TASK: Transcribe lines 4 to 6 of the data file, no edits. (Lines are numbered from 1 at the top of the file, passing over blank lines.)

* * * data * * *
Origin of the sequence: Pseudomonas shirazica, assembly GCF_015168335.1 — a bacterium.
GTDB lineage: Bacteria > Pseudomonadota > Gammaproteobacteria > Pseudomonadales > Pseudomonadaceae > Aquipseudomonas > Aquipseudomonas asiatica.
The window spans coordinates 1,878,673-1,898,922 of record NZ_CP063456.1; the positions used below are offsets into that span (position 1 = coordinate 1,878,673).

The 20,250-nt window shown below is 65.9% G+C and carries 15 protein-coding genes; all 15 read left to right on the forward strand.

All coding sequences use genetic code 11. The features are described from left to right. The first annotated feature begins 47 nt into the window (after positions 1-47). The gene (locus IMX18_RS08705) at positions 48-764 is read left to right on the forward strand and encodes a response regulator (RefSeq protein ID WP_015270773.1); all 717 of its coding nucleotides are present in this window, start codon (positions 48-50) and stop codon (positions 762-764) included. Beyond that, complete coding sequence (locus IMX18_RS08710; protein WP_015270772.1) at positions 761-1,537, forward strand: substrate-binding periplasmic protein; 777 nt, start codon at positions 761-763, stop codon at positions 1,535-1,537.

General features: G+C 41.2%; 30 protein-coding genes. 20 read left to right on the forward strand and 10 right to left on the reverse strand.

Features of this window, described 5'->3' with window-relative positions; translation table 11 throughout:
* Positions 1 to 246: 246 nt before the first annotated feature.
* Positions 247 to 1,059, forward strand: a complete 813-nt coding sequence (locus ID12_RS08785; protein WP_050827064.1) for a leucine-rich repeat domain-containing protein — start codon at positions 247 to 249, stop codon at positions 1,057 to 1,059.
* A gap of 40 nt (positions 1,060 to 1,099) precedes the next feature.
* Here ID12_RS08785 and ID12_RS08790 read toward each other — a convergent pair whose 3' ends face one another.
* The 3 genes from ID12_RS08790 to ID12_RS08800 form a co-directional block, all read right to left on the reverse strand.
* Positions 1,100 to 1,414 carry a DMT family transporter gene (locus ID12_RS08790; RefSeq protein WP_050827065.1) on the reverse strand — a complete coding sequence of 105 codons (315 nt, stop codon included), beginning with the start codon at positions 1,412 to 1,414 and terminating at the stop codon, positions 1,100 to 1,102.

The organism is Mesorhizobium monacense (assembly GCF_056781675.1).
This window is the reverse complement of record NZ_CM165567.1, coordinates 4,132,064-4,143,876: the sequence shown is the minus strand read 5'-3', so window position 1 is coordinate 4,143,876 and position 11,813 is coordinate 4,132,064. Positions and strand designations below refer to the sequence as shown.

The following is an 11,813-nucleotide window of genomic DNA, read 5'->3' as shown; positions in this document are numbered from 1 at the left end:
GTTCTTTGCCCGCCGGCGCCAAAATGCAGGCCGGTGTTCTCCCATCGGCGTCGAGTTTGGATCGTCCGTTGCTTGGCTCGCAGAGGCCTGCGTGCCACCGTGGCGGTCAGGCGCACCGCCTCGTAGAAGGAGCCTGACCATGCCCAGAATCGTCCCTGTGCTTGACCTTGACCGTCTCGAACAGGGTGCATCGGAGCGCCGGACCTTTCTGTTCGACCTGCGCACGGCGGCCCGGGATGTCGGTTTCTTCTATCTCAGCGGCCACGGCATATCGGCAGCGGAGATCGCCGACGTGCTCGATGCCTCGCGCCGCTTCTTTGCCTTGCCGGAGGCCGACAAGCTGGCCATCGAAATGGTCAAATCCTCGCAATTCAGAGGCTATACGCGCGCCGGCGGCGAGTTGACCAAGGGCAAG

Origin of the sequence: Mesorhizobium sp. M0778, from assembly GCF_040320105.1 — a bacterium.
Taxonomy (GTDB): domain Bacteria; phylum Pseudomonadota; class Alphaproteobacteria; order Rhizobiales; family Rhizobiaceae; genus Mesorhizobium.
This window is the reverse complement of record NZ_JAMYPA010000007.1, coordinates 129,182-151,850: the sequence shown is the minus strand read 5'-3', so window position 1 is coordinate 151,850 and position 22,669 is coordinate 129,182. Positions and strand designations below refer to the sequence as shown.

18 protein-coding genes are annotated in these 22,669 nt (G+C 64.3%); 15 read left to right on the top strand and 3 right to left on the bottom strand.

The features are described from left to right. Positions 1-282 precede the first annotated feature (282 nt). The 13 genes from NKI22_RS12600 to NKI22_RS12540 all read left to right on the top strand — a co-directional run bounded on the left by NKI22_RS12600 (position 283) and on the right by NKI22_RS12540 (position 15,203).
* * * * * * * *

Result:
The 20,250-nt window shown below is 65.9% G+C and carries 15 protein-coding genes; all 15 read left to right on the forward strand.

All coding sequences use genetic code 11. The features are described from left to right. The first annotated feature begins 47 nt into the window (after positions 1-47). The gene (locus IMX18_RS08705) at positions 48-764 is read left to right on the forward strand and encodes a response regulator (RefSeq protein ID WP_015270773.1); all 717 of its coding nucleotides are present in this window, start codon (positions 48-50) and stop codon (positions 762-764) included. Beyond that, complete coding sequence (locus IMX18_RS08710; protein WP_015270772.1) at positions 761-1,537, forward strand: substrate-binding periplasmic protein; 777 nt, start codon at positions 761-763, stop codon at positions 1,535-1,537.

General features: G+C 41.2%; 30 protein-coding genes. 20 read left to right on the forward strand and 10 right to left on the reverse strand.